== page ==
Samuel Brimelow and the Battle of Waterloo


We have learned quite a lot about our ancestor Samuel Brimelow who was born in Warrington, Lancashire in 1792. The first official record of his life that we have found to this point was his military record for his service with the Royal Artillery from 1812 to 1833.

This record tells us that he was 20 years of age when he enlisted in the Royal Regiment of Artillery on February 10, 1812. He was five feet six and one-half inches in height, his complexion fair, his eyes grey and his hair red. His occupation on enlistment was that of "Locksmith.” 

Within 5 months of joining the artillery he was shipped to France and Spain, where he served from 1812 until 1815, participating in the final years of the Peninsular Wars and then in the famous Battle of Waterloo. His commanding General was Lord Wellington.

The record also shows that he served with the 8th Battalion of the Artillery continuously until October 31, 1833 when he was discharged on account of frequent ulceration of his legs. His pension on discharge was the princely amount of one shilling, two pence half penny per day. In the calculation of his pension, he was credited with 2 years extra service for his participation in Waterloo, and 3 years for some other credit not made clear, for a total of 26 years service, although only serving for 21.

Samuel served in other places while in the artillery. He served at Ballincollig in Ireland, a small town to the west of the City of Cork. At that time, there was a large Gunpowder Factory proving ammunition for the British Navy. (see photo below) During his service Ireland, his wife Helen  Green gave birth to our Ancestor Mary Brimelow in 1821.

He was six years on the island of Corfu in the Ionian Sea, part of the Ionian Islands now controlled by Greece. During this period he held the rank of Corporal and Bombardier. His wife bore him at least two children while living on this island. Both of these children died at a young age.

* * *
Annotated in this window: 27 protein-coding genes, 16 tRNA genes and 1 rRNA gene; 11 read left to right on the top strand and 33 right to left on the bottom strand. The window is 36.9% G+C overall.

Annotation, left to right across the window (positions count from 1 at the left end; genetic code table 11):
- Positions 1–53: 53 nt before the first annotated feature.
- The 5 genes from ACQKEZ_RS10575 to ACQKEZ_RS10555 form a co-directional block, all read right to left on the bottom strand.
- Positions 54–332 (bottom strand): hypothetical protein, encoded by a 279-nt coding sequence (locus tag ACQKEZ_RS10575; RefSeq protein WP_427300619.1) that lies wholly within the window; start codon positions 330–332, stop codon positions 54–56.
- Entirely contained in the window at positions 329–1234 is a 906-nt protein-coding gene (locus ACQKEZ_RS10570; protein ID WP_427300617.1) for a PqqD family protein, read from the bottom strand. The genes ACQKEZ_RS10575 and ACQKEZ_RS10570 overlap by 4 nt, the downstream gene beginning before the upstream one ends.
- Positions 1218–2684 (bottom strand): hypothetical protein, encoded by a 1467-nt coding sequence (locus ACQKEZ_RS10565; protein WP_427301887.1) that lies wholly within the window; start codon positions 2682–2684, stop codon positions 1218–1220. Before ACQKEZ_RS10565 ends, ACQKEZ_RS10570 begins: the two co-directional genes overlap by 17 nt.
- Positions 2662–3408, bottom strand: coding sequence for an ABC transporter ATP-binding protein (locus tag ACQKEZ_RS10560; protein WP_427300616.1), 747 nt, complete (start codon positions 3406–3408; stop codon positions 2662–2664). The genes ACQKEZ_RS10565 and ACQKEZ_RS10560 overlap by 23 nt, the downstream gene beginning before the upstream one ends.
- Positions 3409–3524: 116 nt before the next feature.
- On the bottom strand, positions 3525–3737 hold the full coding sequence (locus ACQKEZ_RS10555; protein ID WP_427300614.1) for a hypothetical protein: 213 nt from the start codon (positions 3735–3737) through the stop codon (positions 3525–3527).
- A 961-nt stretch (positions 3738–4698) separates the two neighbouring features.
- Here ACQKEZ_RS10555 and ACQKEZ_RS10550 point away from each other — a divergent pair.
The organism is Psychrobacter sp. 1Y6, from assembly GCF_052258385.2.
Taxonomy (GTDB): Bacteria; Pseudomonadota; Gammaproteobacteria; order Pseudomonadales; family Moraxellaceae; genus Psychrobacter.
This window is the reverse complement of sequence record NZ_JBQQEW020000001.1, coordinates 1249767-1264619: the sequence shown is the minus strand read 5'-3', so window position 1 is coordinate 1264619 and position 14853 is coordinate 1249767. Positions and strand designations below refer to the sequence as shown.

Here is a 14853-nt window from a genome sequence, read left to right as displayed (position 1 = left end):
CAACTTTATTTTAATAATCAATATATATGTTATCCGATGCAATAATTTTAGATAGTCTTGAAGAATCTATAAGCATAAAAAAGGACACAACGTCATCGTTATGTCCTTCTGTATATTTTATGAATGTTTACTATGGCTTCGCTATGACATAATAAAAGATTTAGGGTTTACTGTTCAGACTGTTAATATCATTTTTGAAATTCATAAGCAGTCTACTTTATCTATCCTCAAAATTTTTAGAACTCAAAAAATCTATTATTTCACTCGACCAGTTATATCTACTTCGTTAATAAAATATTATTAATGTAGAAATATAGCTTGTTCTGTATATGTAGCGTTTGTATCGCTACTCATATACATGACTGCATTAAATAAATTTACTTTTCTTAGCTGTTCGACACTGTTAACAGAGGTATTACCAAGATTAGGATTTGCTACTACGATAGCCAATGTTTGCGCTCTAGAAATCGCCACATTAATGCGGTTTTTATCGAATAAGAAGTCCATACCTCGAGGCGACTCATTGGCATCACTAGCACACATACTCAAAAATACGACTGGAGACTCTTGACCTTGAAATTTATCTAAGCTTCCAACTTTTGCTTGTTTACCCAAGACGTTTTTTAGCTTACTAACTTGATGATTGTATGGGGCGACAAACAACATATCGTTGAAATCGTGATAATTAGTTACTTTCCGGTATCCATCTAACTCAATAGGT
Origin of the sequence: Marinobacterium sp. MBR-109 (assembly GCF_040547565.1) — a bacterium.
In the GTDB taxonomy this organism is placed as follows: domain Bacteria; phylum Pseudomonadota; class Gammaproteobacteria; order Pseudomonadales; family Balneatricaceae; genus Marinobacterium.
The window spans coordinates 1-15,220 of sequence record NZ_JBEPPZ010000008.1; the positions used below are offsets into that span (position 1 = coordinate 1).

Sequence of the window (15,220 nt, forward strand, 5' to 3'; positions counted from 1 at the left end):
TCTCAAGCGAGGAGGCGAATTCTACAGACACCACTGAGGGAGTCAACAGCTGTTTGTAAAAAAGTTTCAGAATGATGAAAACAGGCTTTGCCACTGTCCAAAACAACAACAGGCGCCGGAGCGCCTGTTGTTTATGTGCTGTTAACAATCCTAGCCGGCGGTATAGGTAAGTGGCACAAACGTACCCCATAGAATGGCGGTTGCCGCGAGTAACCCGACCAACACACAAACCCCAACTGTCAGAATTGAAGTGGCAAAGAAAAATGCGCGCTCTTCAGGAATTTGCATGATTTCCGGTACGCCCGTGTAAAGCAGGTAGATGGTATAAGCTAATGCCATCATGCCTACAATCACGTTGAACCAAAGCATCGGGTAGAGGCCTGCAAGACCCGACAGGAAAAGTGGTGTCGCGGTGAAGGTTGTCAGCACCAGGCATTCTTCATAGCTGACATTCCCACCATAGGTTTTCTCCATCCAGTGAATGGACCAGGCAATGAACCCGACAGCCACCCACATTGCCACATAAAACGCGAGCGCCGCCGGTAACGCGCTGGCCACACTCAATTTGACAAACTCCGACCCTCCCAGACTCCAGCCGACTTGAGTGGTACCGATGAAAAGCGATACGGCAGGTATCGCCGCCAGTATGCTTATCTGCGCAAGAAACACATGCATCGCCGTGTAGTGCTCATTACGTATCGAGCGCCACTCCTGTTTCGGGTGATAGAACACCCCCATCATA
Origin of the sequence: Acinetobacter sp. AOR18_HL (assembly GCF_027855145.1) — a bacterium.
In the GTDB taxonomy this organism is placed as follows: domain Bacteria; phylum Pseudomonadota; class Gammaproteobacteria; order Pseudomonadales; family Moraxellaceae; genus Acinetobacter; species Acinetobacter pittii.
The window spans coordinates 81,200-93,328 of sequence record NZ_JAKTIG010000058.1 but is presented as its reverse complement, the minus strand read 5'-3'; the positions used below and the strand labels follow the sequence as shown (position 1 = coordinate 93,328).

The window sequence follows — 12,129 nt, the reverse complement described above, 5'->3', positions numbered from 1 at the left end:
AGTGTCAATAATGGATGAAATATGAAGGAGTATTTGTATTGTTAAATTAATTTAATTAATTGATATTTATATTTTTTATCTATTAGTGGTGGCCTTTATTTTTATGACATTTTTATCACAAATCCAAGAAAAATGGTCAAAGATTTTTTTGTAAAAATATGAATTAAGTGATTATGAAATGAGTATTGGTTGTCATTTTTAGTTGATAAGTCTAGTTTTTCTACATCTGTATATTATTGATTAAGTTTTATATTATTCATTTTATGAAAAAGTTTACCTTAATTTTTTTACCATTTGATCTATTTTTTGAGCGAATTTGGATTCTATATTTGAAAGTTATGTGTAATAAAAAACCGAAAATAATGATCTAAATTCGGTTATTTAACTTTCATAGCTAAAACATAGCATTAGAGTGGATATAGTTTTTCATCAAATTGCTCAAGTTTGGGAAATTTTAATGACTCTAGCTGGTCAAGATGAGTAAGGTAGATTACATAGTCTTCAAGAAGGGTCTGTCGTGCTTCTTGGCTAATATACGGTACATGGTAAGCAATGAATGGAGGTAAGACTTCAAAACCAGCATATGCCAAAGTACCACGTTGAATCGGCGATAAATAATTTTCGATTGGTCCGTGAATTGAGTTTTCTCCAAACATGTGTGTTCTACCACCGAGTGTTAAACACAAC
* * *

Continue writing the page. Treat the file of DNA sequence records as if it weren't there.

He also served in the West Indies on two separate occasions for a total of 5 and one half years. While there, they had a son Samuel born in 1828, who was next seen living with his sister Mary in Little Bolton, Lancashire in 1851.

Following his discharge from the Artillery, Samuel and Eleanor returned to England and were found in the 1841 Census living near Bolton. Samuel died at the relatively young age of 53 in 1847. Eleanor lived until 1875.
Ballincollig Gunpowder Mills

The remnants of a large Gunpowder Factory located near Ballincollig, County Cork, Ireland. Our Ancestor Samuel Brimelaw and his wife lived here for some number of years while Samuel served in the Royal Artillery. Their daughter and our Ancestor Mary Brimelaw was born here in 1821. The site is completely overgrown and there are numerous remains of stone buildings throughout the brush and vines. Most of the gunpowder for the Royal Navy was produced from here for many years.
French cavalry attacking a British Square at Waterloo. When facing a cavalry charge, the British soldiers formed a square with the front row of soldiers kneeling with their bayonets pointed upwards and braced to the ground. A horse will always shy away from sight of the bayonet, while the soldiers standing behind the front row fire at the attacking force. The only warriors to break a British Square were the Fuzzy Wuzzies of South Africa.

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